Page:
Droplets are easy to configure in the StuffIt software. Add them to your desktop for easy drag-and-drop compression programmed just the way you want it. Performance Tests Notes about the performance tests below: Performance will vary by machine.
This are my personal results; you may achieve different results. For the purposes of these tests, I will only be using StuffIt Deluxe and 7-zip.
With additional tweaking, you may be able to achieve even greater compression benefits. Performance Test 1: Original File: This one was great for me… Original File: ZIP files: Greater compression than zip on standard compression tests. Unicode and two-byte language support to assure broad international support. StuffIt Expander is freeware not shareware like many of its competitors.
My Impression: StuffIt Deluxe is easy to use. Wizards make it easy for even a computer novice to use the software. The StuffIt proprietary file format — sitx — provides better compression over zip files created by either StuffIt or 7-zip. StuffIt Deluxe can decompress many different compressed file formats, including zip, tar, rar, sitx, etc. StuffIt Deluxe creates zip files of similar size to 7-zip in roughly the same time.
StuffIt Deluxe offers many advanced features, like the ability to schedule file compression for back-up storage. Text files and Word documents were not worth compressing at the size I tested. StuffIt Connect lets you share up to 2 GB of files, which is super-handy for artists, 3D content providers and anyone else who needs to share large archives. Current price as of January 29, A- Pros: StuffIt Deluxe is super-easy and fast to use.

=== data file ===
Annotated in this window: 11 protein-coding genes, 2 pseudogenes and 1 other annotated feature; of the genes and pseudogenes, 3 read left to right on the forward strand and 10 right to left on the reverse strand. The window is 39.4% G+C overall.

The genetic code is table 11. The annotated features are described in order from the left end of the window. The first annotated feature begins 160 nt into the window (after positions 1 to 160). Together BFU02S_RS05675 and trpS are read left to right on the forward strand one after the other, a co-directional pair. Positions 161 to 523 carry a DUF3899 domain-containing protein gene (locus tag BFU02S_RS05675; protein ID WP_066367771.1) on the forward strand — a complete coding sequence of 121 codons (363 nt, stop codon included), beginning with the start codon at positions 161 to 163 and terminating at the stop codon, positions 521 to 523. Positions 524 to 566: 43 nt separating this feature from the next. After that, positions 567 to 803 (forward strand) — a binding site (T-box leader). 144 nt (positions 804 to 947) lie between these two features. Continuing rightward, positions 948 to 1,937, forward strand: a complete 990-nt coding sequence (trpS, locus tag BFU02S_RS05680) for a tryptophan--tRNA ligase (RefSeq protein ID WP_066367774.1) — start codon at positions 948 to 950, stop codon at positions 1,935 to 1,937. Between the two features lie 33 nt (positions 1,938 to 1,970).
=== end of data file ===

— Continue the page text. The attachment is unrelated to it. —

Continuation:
I was very satisfied with the additional compression yielded through the sitx file compression. I will continue to distribute art content and graphics file via zip files, but I will be switching to StuffIt Deluxe as well, since I had less corruption errors.
First, the installer crashed during the initial installation with no error message in sight, leaving me to try to figure out what had happened. The second attempt was successful, but required that I log out of my current Mac session and log back in. While DropBox appeared to be the culprit and a reboot resolved the problem, I can't help but think that the new addition of StuffIt Deluxe contributed to the issue. Another thing that irritated me during the installation and setup was that I had to enter my registration code three times -- once when installing the app, a second time for another purpose that I don't recall, and a third time when I was signing up for StuffIt Connect.
Why couldn't I just enter my registration code once and be done with it? Well, that seems to be because this is not just a single application, but a set of seven applications that are sitting in the StuffIt folder. To be honest with you, I think there are more StuffIt applications hidden around my Mac, since signing up for Stuffit Connect appeared to launch one more application that wasn't in the StuffIt folder.